The Map section of the app is a godsend for those of us who are directionaly challenged. If you ask a local for directions, remember that every route in downtown Salt Lake is given in relation to the central location of Temple Square. And the convention center is a 10-12 minute walk south and west of Temple Square. The Show Map is a layout of the convention center itself and will be invaluable as you plan which exhibitors to visit and as you search for the nearest rest room.

Don’t think that downloading the app will give you every iota of information you might need at Quilt Market. One detail missing is noting which exhibitors are new at this Market. Experienced Market attendees know to search out the newest exhibitors first since bright ideas often come from fresh faces. That info is still in the printed program. Although the Exhibitors section lists each company’s website and phone number, there’s not an in-depth explanation of what goods/services each exhibitor offers. Since our industry adores cute names, you’re still going to have to refer to the printed program to find out what “Miss Bunny’s Farm Frolics” actually sells! When you click on the names of some exhibitors (especially pattern designers) practically all their products show up. But, many fabric companies withhold images of their brand spankin’ new lines since they want to make a splash at Market. You still need to visit the fabric companies’ booths to see the newest prints.

Market 2015 Fairfield booth
Market 2015 Fairfield booth

Don’t wait until you get to Quilt Market to download the app: do it now. Look over the information and get your game plan in place. If you like to post on social media while at Market, tell your peeps to watch your shop’s Twitter account. Twitter is listed on the Quilt Market app but neither Instagram nor Facebook since neither is app-designer friendly. And if you’re in the habit of being online 24-7, know that WiFi access at the Salt Lake convention center costs $15 a day per device. But, here’s my freebie tip of the day: there are some free WiFi spots at the convention center–try the meeting rooms and the lobby areas!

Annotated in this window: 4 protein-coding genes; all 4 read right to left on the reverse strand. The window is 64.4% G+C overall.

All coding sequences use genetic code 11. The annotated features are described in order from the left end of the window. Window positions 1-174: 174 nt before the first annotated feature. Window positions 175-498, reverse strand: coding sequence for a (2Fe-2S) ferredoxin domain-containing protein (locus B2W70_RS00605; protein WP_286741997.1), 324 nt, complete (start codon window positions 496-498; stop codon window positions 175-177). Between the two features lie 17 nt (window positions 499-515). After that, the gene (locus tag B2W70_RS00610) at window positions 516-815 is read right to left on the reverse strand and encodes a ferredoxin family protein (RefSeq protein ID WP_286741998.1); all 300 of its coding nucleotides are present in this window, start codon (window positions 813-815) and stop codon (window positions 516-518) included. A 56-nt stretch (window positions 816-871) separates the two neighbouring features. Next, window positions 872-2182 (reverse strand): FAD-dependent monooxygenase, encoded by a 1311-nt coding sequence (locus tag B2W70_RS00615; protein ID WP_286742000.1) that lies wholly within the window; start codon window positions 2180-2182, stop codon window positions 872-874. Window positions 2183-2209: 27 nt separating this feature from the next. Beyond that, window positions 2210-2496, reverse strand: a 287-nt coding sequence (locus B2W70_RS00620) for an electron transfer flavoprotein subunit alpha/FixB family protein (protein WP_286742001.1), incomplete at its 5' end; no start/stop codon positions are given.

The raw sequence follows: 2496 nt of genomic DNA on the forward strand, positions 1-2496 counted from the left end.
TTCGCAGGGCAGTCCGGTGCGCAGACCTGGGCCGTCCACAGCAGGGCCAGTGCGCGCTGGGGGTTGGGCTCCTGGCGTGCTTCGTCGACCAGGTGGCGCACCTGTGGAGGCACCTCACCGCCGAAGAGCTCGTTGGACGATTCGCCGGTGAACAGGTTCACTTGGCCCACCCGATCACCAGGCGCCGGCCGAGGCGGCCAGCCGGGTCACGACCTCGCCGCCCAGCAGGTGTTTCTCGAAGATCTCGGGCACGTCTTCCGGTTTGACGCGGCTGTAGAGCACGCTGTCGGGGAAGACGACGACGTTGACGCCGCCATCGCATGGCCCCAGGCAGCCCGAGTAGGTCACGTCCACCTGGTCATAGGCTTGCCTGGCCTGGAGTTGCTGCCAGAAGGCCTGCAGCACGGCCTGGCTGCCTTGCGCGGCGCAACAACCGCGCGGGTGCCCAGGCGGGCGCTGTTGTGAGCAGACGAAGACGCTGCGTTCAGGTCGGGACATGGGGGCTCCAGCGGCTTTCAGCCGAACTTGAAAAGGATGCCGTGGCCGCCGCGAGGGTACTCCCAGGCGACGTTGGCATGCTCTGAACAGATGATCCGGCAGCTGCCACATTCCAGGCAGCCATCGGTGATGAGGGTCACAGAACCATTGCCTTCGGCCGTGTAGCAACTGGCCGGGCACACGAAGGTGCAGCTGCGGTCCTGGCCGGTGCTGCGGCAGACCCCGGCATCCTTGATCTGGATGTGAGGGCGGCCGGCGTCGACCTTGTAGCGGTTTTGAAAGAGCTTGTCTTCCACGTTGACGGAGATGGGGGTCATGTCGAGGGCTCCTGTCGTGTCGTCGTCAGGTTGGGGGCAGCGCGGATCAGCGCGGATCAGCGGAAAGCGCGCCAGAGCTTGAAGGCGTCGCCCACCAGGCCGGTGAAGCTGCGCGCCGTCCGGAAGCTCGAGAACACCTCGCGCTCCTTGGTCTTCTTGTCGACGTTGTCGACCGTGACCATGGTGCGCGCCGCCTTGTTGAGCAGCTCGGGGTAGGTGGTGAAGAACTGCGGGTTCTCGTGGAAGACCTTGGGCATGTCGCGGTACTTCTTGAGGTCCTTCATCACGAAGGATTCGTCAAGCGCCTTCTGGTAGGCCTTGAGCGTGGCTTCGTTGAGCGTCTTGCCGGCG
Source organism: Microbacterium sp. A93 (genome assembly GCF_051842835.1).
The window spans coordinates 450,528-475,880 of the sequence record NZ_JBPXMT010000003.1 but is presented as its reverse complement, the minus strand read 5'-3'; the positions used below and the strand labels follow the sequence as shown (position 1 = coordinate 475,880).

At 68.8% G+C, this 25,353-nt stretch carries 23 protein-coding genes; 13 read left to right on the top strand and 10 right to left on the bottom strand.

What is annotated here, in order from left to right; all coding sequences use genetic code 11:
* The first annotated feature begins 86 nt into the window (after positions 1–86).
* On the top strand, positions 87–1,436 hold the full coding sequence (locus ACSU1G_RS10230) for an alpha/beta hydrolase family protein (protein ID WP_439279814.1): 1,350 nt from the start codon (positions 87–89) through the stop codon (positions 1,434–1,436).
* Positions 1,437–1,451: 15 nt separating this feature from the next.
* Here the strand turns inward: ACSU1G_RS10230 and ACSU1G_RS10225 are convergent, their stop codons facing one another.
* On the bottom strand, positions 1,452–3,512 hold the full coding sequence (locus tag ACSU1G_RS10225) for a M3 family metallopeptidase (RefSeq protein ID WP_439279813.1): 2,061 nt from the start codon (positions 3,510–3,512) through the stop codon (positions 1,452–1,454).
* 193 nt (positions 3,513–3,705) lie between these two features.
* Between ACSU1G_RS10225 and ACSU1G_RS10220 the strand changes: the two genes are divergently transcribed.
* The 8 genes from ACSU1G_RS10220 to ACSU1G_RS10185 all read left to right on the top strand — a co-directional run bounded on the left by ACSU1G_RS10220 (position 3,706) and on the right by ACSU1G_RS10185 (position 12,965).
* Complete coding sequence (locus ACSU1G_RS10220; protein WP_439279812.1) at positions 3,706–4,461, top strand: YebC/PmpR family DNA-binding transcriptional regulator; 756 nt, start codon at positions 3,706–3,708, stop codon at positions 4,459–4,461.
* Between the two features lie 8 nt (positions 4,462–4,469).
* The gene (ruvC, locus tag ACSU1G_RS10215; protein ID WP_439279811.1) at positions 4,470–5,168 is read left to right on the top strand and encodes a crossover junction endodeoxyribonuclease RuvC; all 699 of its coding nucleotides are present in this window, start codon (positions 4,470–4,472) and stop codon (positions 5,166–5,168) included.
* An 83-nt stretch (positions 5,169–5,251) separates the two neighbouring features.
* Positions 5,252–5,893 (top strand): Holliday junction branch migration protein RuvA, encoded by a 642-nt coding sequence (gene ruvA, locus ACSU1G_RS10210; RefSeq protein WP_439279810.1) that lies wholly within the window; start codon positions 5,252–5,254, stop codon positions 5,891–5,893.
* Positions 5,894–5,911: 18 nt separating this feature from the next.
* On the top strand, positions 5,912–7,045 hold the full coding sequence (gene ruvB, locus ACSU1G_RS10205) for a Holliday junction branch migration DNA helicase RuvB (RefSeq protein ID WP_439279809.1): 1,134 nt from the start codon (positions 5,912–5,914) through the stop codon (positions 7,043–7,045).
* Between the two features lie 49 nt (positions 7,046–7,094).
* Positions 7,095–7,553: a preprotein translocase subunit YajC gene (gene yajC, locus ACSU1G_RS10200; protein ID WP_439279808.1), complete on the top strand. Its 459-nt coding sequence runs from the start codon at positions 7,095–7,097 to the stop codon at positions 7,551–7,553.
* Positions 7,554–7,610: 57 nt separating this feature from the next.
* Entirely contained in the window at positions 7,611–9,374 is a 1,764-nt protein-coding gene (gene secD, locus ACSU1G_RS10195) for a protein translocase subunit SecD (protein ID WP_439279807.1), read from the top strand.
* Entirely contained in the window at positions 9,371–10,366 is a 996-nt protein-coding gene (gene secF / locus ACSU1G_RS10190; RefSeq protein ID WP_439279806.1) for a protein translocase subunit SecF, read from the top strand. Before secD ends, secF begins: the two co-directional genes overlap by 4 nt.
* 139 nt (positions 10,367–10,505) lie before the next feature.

Looking forward to all of you stopping by the AQR booth (#1924). Talk with the staff and let them know what you think of the magazine and the app!

–Pepper Cory

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Inspiration at the Diner

red neon sign at night - diner 200
Inspiration from the local diner.

Recently while eating at a diner, my attention was diverted by the napkin holder on the table. Folded paper napkins were jammed upright into the metal holder. Something clicked! I envisioned that napkin holder as a model for a pre-cut selection. Call it a “Diner Six-Pack.”

Orange napkins 200
A everyday item can take on a entirely new meaning.